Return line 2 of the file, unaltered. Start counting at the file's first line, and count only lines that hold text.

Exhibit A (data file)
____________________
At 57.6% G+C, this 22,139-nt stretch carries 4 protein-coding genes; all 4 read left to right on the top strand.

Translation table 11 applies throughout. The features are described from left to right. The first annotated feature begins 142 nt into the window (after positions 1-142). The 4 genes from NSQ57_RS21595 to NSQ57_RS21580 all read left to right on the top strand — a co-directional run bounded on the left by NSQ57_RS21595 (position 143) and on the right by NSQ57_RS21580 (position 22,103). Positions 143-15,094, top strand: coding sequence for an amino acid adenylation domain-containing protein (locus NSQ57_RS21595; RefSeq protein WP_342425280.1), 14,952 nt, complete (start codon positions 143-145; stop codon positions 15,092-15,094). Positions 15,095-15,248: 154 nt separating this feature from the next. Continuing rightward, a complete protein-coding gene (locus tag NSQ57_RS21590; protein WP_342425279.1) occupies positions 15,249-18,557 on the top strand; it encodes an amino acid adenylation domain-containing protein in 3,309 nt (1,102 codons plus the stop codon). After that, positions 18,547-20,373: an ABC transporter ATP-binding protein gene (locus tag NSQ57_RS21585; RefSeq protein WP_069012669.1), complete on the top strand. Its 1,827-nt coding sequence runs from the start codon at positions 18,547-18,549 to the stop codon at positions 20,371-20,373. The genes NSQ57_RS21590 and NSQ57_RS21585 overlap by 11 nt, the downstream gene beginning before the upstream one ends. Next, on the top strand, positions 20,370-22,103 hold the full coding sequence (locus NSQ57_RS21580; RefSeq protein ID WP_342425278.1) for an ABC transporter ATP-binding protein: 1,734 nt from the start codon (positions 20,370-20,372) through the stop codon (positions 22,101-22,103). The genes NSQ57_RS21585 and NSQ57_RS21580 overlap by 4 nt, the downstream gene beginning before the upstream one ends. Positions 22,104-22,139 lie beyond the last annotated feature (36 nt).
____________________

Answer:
Translation table 11 applies throughout. The features are described from left to right. The first annotated feature begins 142 nt into the window (after positions 1-142). The 4 genes from NSQ57_RS21595 to NSQ57_RS21580 all read left to right on the top strand — a co-directional run bounded on the left by NSQ57_RS21595 (position 143) and on the right by NSQ57_RS21580 (position 22,103). Positions 143-15,094, top strand: coding sequence for an amino acid adenylation domain-containing protein (locus NSQ57_RS21595; RefSeq protein WP_342425280.1), 14,952 nt, complete (start codon positions 143-145; stop codon positions 15,092-15,094). Positions 15,095-15,248: 154 nt separating this feature from the next. Continuing rightward, a complete protein-coding gene (locus tag NSQ57_RS21590; protein WP_342425279.1) occupies positions 15,249-18,557 on the top strand; it encodes an amino acid adenylation domain-containing protein in 3,309 nt (1,102 codons plus the stop codon). After that, positions 18,547-20,373: an ABC transporter ATP-binding protein gene (locus tag NSQ57_RS21585; RefSeq protein WP_069012669.1), complete on the top strand. Its 1,827-nt coding sequence runs from the start codon at positions 18,547-18,549 to the stop codon at positions 20,371-20,373. The genes NSQ57_RS21590 and NSQ57_RS21585 overlap by 11 nt, the downstream gene beginning before the upstream one ends. Next, on the top strand, positions 20,370-22,103 hold the full coding sequence (locus NSQ57_RS21580; RefSeq protein ID WP_342425278.1) for an ABC transporter ATP-binding protein: 1,734 nt from the start codon (positions 20,370-20,372) through the stop codon (positions 22,101-22,103). The genes NSQ57_RS21585 and NSQ57_RS21580 overlap by 4 nt, the downstream gene beginning before the upstream one ends. Positions 22,104-22,139 lie beyond the last annotated feature (36 nt).